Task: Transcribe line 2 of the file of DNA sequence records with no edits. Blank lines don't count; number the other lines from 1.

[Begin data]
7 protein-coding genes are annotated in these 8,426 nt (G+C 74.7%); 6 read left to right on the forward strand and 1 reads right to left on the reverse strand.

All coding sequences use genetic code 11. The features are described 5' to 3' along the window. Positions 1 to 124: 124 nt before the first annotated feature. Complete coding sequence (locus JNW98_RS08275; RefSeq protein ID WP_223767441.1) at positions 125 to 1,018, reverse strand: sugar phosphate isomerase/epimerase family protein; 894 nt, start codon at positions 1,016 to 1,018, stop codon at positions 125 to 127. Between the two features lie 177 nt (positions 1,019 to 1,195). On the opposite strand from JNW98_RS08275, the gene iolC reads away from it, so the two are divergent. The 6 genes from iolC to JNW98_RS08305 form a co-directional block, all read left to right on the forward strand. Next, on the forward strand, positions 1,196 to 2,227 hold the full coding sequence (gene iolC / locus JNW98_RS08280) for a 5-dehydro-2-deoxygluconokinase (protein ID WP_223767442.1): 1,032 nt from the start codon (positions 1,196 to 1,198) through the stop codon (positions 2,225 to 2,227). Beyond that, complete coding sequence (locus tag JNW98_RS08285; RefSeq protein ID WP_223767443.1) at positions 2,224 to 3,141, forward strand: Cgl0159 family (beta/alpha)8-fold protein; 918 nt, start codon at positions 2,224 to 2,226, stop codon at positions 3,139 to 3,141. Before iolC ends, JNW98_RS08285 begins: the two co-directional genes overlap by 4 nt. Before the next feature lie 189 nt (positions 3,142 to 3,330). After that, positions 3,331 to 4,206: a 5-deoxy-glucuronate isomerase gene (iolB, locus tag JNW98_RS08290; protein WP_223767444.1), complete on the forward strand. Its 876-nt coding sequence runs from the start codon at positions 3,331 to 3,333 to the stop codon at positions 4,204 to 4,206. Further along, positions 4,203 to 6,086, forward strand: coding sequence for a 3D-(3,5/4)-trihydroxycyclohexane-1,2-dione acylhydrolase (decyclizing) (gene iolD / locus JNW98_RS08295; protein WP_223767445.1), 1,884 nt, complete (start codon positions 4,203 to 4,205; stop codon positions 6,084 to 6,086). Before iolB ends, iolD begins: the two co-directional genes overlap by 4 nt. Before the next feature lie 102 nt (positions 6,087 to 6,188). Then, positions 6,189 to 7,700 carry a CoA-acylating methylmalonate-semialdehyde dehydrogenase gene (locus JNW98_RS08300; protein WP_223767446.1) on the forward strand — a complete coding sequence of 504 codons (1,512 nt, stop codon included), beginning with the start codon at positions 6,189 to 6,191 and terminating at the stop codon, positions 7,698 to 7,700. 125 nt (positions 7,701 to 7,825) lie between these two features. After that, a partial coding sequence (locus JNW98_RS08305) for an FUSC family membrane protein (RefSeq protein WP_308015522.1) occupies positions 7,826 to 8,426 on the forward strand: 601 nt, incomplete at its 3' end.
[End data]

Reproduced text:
All coding sequences use genetic code 11. The features are described 5' to 3' along the window. Positions 1 to 124: 124 nt before the first annotated feature. Complete coding sequence (locus JNW98_RS08275; RefSeq protein ID WP_223767441.1) at positions 125 to 1,018, reverse strand: sugar phosphate isomerase/epimerase family protein; 894 nt, start codon at positions 1,016 to 1,018, stop codon at positions 125 to 127. Between the two features lie 177 nt (positions 1,019 to 1,195). On the opposite strand from JNW98_RS08275, the gene iolC reads away from it, so the two are divergent. The 6 genes from iolC to JNW98_RS08305 form a co-directional block, all read left to right on the forward strand. Next, on the forward strand, positions 1,196 to 2,227 hold the full coding sequence (gene iolC / locus JNW98_RS08280) for a 5-dehydro-2-deoxygluconokinase (protein ID WP_223767442.1): 1,032 nt from the start codon (positions 1,196 to 1,198) through the stop codon (positions 2,225 to 2,227). Beyond that, complete coding sequence (locus tag JNW98_RS08285; RefSeq protein ID WP_223767443.1) at positions 2,224 to 3,141, forward strand: Cgl0159 family (beta/alpha)8-fold protein; 918 nt, start codon at positions 2,224 to 2,226, stop codon at positions 3,139 to 3,141. Before iolC ends, JNW98_RS08285 begins: the two co-directional genes overlap by 4 nt. Before the next feature lie 189 nt (positions 3,142 to 3,330). After that, positions 3,331 to 4,206: a 5-deoxy-glucuronate isomerase gene (iolB, locus tag JNW98_RS08290; protein WP_223767444.1), complete on the forward strand. Its 876-nt coding sequence runs from the start codon at positions 3,331 to 3,333 to the stop codon at positions 4,204 to 4,206. Further along, positions 4,203 to 6,086, forward strand: coding sequence for a 3D-(3,5/4)-trihydroxycyclohexane-1,2-dione acylhydrolase (decyclizing) (gene iolD / locus JNW98_RS08295; protein WP_223767445.1), 1,884 nt, complete (start codon positions 4,203 to 4,205; stop codon positions 6,084 to 6,086). Before iolB ends, iolD begins: the two co-directional genes overlap by 4 nt. Before the next feature lie 102 nt (positions 6,087 to 6,188). Then, positions 6,189 to 7,700 carry a CoA-acylating methylmalonate-semialdehyde dehydrogenase gene (locus JNW98_RS08300; protein WP_223767446.1) on the forward strand — a complete coding sequence of 504 codons (1,512 nt, stop codon included), beginning with the start codon at positions 6,189 to 6,191 and terminating at the stop codon, positions 7,698 to 7,700. 125 nt (positions 7,701 to 7,825) lie between these two features. After that, a partial coding sequence (locus JNW98_RS08305) for an FUSC family membrane protein (RefSeq protein WP_308015522.1) occupies positions 7,826 to 8,426 on the forward strand: 601 nt, incomplete at its 3' end.